Bair, author of Samuel Beckett (a 1979 National Book Award winner), met with de Beauvoir for six years to compile this detailed biography of the writer best known for The Second Sex . She includes generous details about de Beauvoir's less attractive personal attributes (her slovenliness and self-centered behavior) and her questionable record during World War II. The book is an objective recording of events that shaped the life of a woman who, willingly, played down her own significant contributions to contemporary philosophical and political thought so as to remain Sartre's intellectual alter ego. Generous annotations document every chapter and provide material suggesting further research. An interesting, thought-provoking work that should dispel many myths, but Bair might well have given us a greater feel for the woman and emphasized her feminist stance.-- Danielle Mihram, Univ. of Southern California Lib.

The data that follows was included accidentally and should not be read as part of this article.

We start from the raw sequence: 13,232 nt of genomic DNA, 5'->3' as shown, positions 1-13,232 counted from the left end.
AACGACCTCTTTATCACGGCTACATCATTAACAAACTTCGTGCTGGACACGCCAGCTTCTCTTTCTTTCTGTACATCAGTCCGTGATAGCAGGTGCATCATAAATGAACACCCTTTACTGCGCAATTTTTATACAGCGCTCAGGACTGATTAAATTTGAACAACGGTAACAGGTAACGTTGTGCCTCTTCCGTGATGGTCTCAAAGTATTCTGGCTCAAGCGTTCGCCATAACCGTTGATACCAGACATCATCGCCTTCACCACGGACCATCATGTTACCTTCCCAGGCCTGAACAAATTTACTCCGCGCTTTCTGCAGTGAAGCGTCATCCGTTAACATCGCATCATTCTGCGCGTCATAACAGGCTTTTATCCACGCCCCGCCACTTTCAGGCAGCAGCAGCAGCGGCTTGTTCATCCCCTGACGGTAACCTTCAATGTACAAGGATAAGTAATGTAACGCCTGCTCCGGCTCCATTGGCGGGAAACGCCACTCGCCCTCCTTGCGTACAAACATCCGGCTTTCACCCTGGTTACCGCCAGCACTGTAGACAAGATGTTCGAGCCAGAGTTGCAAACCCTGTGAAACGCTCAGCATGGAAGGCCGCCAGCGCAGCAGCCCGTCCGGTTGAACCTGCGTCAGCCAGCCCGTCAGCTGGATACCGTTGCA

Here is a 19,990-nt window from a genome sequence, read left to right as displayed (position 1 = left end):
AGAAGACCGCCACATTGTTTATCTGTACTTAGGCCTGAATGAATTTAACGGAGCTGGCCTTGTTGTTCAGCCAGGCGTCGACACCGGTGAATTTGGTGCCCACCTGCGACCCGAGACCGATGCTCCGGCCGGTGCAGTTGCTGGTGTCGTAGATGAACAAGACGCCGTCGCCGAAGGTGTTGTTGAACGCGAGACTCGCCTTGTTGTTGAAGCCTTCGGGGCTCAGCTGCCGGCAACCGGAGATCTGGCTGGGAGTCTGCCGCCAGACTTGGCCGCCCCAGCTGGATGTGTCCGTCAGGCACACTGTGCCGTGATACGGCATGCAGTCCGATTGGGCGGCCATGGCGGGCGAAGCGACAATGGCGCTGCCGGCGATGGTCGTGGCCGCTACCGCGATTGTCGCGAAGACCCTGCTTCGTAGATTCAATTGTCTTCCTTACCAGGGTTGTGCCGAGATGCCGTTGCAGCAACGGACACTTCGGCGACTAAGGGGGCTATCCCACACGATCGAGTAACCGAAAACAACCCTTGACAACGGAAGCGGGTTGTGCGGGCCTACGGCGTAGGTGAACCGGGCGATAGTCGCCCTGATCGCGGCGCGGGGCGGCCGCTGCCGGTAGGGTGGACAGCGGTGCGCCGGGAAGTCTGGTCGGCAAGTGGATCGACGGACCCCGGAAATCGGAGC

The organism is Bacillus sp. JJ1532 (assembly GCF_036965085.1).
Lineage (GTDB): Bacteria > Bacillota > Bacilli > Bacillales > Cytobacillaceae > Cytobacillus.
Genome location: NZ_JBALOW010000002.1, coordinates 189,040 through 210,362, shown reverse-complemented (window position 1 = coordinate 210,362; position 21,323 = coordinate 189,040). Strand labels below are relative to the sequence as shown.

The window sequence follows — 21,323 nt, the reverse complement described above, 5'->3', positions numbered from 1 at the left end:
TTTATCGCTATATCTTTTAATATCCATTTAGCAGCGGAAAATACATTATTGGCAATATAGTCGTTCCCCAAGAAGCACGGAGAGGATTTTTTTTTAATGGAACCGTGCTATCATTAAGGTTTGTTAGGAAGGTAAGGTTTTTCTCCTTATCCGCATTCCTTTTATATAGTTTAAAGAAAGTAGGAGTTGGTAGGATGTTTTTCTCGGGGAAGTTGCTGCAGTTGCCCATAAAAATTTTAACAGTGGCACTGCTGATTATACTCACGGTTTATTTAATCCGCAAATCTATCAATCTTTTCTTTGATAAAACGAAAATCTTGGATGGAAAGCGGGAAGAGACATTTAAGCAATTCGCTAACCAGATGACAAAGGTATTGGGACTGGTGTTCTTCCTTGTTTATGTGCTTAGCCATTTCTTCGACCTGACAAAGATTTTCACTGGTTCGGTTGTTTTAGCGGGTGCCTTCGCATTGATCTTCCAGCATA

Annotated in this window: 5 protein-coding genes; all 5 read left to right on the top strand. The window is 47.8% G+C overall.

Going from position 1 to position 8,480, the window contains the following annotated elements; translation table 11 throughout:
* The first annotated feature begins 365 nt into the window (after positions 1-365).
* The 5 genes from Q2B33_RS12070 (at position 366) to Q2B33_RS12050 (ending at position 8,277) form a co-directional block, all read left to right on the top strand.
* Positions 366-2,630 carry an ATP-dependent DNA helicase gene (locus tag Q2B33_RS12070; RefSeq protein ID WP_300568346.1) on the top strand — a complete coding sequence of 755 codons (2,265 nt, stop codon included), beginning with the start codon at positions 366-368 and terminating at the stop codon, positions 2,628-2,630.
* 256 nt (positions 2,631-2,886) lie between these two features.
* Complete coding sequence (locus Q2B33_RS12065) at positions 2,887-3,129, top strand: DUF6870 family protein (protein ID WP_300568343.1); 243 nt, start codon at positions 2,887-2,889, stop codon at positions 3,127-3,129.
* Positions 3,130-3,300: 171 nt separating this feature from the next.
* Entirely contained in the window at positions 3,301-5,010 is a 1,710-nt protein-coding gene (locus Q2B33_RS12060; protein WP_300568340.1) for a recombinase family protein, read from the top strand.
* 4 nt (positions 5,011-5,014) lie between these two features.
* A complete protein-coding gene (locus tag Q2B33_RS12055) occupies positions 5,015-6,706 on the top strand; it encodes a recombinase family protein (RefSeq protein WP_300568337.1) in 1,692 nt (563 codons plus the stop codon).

This impressively researched biography by the author of Samuel Beckett is the most detailed account to date of the life and work of de Beauvoir (1908-1986). Based on many interviews, and discussing each of Beauvoir's works within the chronology of her life, Bair's magnum opus combines literary biography, intellectual and oral history and feminist theory, yet centers on de Beauvoir's extraordinary long relationship with Jean-Paul Sartre. Bair argues persuasively that de Beauvoir was affectionate, generous and witty, but also quirky, opinionated, witheringly honest and generally humorless. Awkard and ill-kempt, a woman who drank and cried to excess, she seemed unaware of her striking physical presence; she was nearly 40, contends the author, before she experienced an orgasm. Although never bound by the traditional constraints of marriage or family, she guarded Sartre jealously. Bair adds much to our knowledge of every aspect of de Beauvoir's life--her love affairs with Nelson Algren and Claude Lanzmann, her attitudes toward Camus, Giacometti, Koestler, Merleau-Ponty and many others--but, like Bair's own description of de Beauvoir's book on Sartre, the biography is sometimes ``detailed to the point of inducing fatigue and boredom.'' (Apr.)